I am at an age when I might start taking some income from my investments.
The common suggestion for people in my situation is to rebalance your portfolio towards bonds or funds that pay a dividend. The idea being that dividends are less volatile than share prices and so offer more security if you need to generate an income from your investments.
When I started to look at funds offering a high dividend yield, it was clear that this was always at the cost of capital growth. I struggled to find any funds offering both a high dividend and strong growth.
This is completely understandable. Companies that can think of nothing better to do with their profits than pay it back to shareholders are, by their very nature, not likely to also experience high growth.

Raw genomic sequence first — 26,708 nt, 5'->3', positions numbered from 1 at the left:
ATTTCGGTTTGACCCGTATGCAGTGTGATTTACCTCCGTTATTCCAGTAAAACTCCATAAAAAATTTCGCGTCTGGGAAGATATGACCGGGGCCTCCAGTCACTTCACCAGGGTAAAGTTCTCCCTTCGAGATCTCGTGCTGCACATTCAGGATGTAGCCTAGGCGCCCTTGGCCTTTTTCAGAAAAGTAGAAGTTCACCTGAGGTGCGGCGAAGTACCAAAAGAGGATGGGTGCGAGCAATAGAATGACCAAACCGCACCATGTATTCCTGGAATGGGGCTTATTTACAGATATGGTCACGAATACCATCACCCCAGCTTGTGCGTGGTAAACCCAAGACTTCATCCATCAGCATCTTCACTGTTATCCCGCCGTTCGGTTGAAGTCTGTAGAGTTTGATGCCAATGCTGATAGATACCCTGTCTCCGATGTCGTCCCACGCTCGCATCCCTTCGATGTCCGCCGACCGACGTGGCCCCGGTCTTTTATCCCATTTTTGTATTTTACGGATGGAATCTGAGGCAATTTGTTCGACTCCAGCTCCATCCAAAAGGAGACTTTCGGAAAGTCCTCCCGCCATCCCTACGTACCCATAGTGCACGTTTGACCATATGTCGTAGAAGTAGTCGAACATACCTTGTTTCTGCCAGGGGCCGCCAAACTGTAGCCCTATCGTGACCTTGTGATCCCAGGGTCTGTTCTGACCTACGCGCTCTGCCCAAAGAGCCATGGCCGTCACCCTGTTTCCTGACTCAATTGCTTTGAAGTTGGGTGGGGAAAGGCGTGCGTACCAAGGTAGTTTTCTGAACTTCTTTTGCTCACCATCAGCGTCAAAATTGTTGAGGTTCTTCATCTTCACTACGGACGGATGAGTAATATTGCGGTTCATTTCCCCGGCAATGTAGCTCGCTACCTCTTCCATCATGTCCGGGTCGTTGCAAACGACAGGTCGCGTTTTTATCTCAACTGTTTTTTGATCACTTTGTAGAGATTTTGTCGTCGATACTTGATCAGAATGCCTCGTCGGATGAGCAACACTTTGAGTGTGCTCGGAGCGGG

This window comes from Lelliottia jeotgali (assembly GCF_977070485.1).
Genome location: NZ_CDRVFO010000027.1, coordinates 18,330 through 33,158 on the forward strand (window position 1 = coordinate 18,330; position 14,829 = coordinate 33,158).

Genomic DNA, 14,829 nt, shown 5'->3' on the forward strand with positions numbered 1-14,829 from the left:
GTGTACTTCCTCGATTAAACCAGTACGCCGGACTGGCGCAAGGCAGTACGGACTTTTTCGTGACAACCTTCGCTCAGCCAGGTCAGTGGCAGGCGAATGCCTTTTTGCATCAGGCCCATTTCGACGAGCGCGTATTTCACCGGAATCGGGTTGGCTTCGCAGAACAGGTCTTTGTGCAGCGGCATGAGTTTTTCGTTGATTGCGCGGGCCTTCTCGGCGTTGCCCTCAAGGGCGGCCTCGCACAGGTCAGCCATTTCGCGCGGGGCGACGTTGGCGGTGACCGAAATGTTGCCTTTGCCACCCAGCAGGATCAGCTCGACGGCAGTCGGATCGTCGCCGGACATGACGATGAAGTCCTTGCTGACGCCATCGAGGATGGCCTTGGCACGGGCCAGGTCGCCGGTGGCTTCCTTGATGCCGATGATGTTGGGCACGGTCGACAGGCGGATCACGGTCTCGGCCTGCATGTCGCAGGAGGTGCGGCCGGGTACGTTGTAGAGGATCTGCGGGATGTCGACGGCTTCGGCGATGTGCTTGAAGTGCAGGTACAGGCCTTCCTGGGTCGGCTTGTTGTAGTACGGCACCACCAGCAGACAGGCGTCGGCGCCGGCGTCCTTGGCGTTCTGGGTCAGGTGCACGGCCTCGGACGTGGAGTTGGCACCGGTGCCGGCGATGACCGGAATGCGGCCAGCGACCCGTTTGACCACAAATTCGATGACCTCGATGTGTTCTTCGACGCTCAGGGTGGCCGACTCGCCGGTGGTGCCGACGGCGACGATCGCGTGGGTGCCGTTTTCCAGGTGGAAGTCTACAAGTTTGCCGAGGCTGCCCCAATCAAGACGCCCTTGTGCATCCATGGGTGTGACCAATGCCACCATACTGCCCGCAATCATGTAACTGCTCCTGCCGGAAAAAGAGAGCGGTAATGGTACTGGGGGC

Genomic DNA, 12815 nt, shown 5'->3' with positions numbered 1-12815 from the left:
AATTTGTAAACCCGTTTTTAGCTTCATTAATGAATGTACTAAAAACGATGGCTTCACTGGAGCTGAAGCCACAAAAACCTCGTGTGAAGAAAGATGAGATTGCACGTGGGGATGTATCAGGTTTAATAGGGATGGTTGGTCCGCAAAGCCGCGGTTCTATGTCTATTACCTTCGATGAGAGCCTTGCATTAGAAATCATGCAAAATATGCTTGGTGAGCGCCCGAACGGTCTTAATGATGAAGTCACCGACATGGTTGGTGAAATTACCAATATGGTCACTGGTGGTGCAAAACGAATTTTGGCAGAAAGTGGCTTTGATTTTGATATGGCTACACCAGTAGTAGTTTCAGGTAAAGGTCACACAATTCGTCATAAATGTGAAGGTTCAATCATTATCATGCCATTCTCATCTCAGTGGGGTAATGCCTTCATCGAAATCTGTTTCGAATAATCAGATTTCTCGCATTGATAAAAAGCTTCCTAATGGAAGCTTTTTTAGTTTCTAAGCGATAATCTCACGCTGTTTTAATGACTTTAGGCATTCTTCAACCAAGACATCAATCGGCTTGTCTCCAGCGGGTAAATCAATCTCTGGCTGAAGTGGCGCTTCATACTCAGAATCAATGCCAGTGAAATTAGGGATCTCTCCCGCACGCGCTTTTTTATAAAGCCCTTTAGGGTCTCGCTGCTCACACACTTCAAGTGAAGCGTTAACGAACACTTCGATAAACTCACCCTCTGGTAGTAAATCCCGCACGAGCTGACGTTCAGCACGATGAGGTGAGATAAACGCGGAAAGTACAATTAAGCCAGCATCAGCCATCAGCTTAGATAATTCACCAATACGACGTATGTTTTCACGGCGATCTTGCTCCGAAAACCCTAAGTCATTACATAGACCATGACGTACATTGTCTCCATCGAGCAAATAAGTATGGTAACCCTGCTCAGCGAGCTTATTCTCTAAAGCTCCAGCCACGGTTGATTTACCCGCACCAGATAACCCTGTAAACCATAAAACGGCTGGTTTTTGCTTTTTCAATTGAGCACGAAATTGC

I decided to calculate the annualised volatility of all the investments in my portfolio, some of which I have held for 10 years or more. I quickly discovered holdings that had consistently achieved much higher growth than the best dividend-paying funds and with very low price volatility. Pretty much any ETF which tracks the FTSE All World Index is likely to fall into this category.
If I can rely on these funds not to fluctuate wildly and yet still achieve strong annual growth, why would I sacrifice that growth for a poorer-performing income fund?
Unless I am convinced otherwise, any rebalancing I do will be towards investments that have consistently achieved the strongest growth and with the lowest volatility.
What am I missing?